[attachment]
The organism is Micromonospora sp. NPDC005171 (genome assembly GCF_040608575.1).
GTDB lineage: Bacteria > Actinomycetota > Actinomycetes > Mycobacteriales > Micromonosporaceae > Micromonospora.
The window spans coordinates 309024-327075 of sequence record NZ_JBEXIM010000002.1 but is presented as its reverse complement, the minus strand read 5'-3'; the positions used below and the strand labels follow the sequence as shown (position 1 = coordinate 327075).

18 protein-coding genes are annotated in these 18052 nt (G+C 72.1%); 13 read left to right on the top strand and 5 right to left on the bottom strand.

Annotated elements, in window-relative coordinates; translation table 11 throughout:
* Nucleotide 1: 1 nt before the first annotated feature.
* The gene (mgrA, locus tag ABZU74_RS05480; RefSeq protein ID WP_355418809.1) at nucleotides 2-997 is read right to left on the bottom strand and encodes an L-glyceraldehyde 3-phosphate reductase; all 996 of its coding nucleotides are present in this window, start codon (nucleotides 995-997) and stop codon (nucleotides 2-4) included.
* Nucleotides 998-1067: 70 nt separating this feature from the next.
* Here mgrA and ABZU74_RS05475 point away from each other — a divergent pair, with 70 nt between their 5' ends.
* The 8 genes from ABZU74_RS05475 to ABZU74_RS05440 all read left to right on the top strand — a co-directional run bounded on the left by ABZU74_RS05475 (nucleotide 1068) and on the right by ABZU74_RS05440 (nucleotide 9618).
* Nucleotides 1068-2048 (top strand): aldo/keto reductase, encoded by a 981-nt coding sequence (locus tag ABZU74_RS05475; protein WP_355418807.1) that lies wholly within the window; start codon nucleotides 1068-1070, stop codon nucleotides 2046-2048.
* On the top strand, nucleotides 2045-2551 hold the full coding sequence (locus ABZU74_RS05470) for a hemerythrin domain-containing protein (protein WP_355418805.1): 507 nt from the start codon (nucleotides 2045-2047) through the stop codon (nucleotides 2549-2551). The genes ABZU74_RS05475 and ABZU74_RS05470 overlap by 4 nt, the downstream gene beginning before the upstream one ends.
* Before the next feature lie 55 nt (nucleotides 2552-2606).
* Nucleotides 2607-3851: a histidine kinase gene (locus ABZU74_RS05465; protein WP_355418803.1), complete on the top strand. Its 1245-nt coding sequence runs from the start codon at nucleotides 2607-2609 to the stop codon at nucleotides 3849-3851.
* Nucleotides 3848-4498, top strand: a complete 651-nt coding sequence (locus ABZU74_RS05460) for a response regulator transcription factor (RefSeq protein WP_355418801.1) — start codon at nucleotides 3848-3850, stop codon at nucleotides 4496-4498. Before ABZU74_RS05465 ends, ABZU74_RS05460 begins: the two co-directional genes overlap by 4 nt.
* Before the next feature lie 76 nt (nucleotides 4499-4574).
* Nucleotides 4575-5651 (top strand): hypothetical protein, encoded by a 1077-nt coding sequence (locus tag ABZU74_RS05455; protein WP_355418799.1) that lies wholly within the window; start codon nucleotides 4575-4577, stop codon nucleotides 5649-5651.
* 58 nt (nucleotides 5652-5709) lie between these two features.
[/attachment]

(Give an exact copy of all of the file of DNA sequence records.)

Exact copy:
The organism is Micromonospora sp. NPDC005171 (genome assembly GCF_040608575.1).
GTDB lineage: Bacteria > Actinomycetota > Actinomycetes > Mycobacteriales > Micromonosporaceae > Micromonospora.
The window spans coordinates 309024-327075 of sequence record NZ_JBEXIM010000002.1 but is presented as its reverse complement, the minus strand read 5'-3'; the positions used below and the strand labels follow the sequence as shown (position 1 = coordinate 327075).

18 protein-coding genes are annotated in these 18052 nt (G+C 72.1%); 13 read left to right on the top strand and 5 right to left on the bottom strand.

Annotated elements, in window-relative coordinates; translation table 11 throughout:
* Nucleotide 1: 1 nt before the first annotated feature.
* The gene (mgrA, locus tag ABZU74_RS05480; RefSeq protein ID WP_355418809.1) at nucleotides 2-997 is read right to left on the bottom strand and encodes an L-glyceraldehyde 3-phosphate reductase; all 996 of its coding nucleotides are present in this window, start codon (nucleotides 995-997) and stop codon (nucleotides 2-4) included.
* Nucleotides 998-1067: 70 nt separating this feature from the next.
* Here mgrA and ABZU74_RS05475 point away from each other — a divergent pair, with 70 nt between their 5' ends.
* The 8 genes from ABZU74_RS05475 to ABZU74_RS05440 all read left to right on the top strand — a co-directional run bounded on the left by ABZU74_RS05475 (nucleotide 1068) and on the right by ABZU74_RS05440 (nucleotide 9618).
* Nucleotides 1068-2048 (top strand): aldo/keto reductase, encoded by a 981-nt coding sequence (locus tag ABZU74_RS05475; protein WP_355418807.1) that lies wholly within the window; start codon nucleotides 1068-1070, stop codon nucleotides 2046-2048.
* On the top strand, nucleotides 2045-2551 hold the full coding sequence (locus ABZU74_RS05470) for a hemerythrin domain-containing protein (protein WP_355418805.1): 507 nt from the start codon (nucleotides 2045-2047) through the stop codon (nucleotides 2549-2551). The genes ABZU74_RS05475 and ABZU74_RS05470 overlap by 4 nt, the downstream gene beginning before the upstream one ends.
* Before the next feature lie 55 nt (nucleotides 2552-2606).
* Nucleotides 2607-3851: a histidine kinase gene (locus ABZU74_RS05465; protein WP_355418803.1), complete on the top strand. Its 1245-nt coding sequence runs from the start codon at nucleotides 2607-2609 to the stop codon at nucleotides 3849-3851.
* Nucleotides 3848-4498, top strand: a complete 651-nt coding sequence (locus ABZU74_RS05460) for a response regulator transcription factor (RefSeq protein WP_355418801.1) — start codon at nucleotides 3848-3850, stop codon at nucleotides 4496-4498. Before ABZU74_RS05465 ends, ABZU74_RS05460 begins: the two co-directional genes overlap by 4 nt.
* Before the next feature lie 76 nt (nucleotides 4499-4574).
* Nucleotides 4575-5651 (top strand): hypothetical protein, encoded by a 1077-nt coding sequence (locus tag ABZU74_RS05455; protein WP_355418799.1) that lies wholly within the window; start codon nucleotides 4575-4577, stop codon nucleotides 5649-5651.
* 58 nt (nucleotides 5652-5709) lie between these two features.